Wednesday, May 2, 2012

Ceres: solving complex problems using computing muscle

Today, Sameer Agarwal and Keir Mierle (as well as a couple others I'm sure) at Google open sourced the Ceres Non-Linear Least Squares Solver.

Since coming to Google, this is probably the most interesting code library that I have had a chance to work with. And now, you can use it too.   So, what exactly is a "non-linear least squares solver"? and why should you care?

It turns out that a solver like Ceres is at the heart of many modern computer vision and robotics algorithms. Anywhere you have a bunch of observed sensor data about the world and you want to create an explanation of all those observations, a non-linear least squares solver can probably do that for you. For example, if you have a bunch of distance sensors and you want to figure out where you are relative to the walls. Like this:

Or if you have a camera, and you want to figure out the position of the camera and objects in view:

Or say you have a quad copter, and you want to model how it will respond to thrust on different propellers:

or (as in the case of Google Street view) combining vehicle sensors in the cars with GPS data:

or even figure out the best way to position your plant so it gets the most amount of sun (assuming you could accurately measure the amount of sun hitting the leaves):

Non-linear least squares solvers, like Ceres, are a tool for optimizing many variables simultaneously in a complex model/formula to fit some target data. Many of the advanced engineering problems today come down to this.  It's basically a fancy version of your typical line fitting problem:

This is linear least-squares. The model here is:

y = m*x + b

This is "linear" because it is the simple addition of a scaled variable m*x and a constant b.  It is "least-squares" because it minimizes the square of the distance between the line and each of the data points. In this simple case, that algorithm is simply solving for m and b in the line equation. There are methods for directly computing these values. But, if the equation was non-linear such as:

y = (m*x - cos(x))^2/b

You now need a non-linear least squares solver.  Many real world problems are non-linear such as anything that involves rotation, camera projection, multiplicative effects, or compounding/exponential behavior.  You might be able to devise a clever way to calculate the optimal values for m and b directly, or you can use an iterative algorithm and let the computer tweak the values of m and b until the squared error to your data is minimized. While this example also only has two variables, Ceres can handle optimizing thousands of variables simultaneously and uses techniques for reaching an error minimizing solution quickly.  Though, it's important to note that it can only iteratively crawl toward the lowest error solution starting from the initial values of m and b you provide... like a drop of water sliding down to the bottom of a bowl.   If the bottom of the bowl is very bumpy, it can get stuck in one of the smaller divots and never reach the lowest part of the bowl.  This is known as getting stuck in a "local minima" and never finding the "global minimum" and the shape of the bowl is called the "cost surface".  When the cost surface of a problem is not very bowl-like, it can lead to problems.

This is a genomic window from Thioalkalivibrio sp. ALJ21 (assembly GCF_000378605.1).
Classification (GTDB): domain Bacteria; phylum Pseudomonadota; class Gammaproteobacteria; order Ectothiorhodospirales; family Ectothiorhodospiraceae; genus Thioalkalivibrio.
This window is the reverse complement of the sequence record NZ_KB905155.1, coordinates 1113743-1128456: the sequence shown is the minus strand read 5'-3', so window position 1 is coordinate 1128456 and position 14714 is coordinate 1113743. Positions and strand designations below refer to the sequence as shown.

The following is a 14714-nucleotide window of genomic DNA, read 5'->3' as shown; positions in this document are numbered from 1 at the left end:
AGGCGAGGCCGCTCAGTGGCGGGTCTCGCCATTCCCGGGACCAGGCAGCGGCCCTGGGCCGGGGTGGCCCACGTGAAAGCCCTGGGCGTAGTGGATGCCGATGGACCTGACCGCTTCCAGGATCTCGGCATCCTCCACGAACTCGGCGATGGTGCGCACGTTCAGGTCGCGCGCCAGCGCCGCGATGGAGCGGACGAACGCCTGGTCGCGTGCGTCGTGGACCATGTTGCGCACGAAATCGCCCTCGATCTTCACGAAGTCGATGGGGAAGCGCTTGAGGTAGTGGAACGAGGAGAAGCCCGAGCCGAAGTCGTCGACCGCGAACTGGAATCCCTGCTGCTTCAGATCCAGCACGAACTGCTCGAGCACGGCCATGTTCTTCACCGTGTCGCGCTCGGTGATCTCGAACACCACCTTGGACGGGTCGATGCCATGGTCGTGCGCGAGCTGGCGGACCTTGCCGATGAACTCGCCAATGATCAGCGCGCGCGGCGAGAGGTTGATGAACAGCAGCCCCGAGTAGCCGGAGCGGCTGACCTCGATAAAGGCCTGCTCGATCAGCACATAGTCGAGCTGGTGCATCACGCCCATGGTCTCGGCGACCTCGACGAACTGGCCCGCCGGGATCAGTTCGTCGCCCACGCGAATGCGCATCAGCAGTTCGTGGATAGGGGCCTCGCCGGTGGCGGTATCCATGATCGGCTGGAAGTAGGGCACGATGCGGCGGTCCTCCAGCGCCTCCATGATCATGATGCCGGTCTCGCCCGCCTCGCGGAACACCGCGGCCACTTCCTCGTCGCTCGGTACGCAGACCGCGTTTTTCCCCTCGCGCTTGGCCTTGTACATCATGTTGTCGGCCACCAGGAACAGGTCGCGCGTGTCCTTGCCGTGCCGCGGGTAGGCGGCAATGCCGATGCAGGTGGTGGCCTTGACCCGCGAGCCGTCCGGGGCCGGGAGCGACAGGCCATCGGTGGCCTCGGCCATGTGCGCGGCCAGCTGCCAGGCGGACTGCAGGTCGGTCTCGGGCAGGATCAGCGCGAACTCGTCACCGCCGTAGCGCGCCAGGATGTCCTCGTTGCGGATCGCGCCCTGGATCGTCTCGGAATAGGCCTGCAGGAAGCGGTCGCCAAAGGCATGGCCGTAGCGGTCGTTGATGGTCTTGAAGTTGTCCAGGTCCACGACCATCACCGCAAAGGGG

Ceres can also handle something called "sparsity" efficiently.  This occurs when you have many many variables, but only a few of them interact with each other at a time. For example, the current position of a flying quad copter depends on the previous position and previous velocity. But, the current velocity doesn't really depend that much on the previous position.  Imagine if you made a giant table with all your input variables in the column names and all of your output values in row names and then put check mark in the table where ever the input was used to compute the output.  If most of the table is empty, then you have a "sparse matrix" and Ceres can take advantage of this emptiness (which indicates independence of the variables) to dramatically increase the speed of computation.

Anywhere you that have data, and you have a model (which just a fancy term for complicated formula) that should be able to generate that data and you want to tweak the values inside your generative model to best fit your data... a tool like Ceres might do the job.

For many problems, mathematicians and engineers have spent decades devising clever and complex formulas to solve them directly. But in many fields, having a computer perform non-linear optimization on data is becoming the preferred method because it makes it much easier to tackle very complicated problems with many variables, and often the result can be more stable to noisy input.

The neat thing about using a non-linear solver in a real-time system, is that the computer can respond to feedback in much the same way you do.  If an object is too far to the left of a target position, it knows to move it right.  If the wind starts blowing, and it drift backwards it will automatically respond by pushing forward.  As long as you have an equation to explain how the output will be affected by the controls.  It can figure out the best way to fiddle with the controls to minimize the distance from a target value.

If I find the time, I might try to post some tutorials on using Ceres. Because I believe this is one of the most powerful tools in modern engineering, and no one ever taught it to me in undergrad or high school.  It's like the difference between doing long division by hand and then being handed a calculator.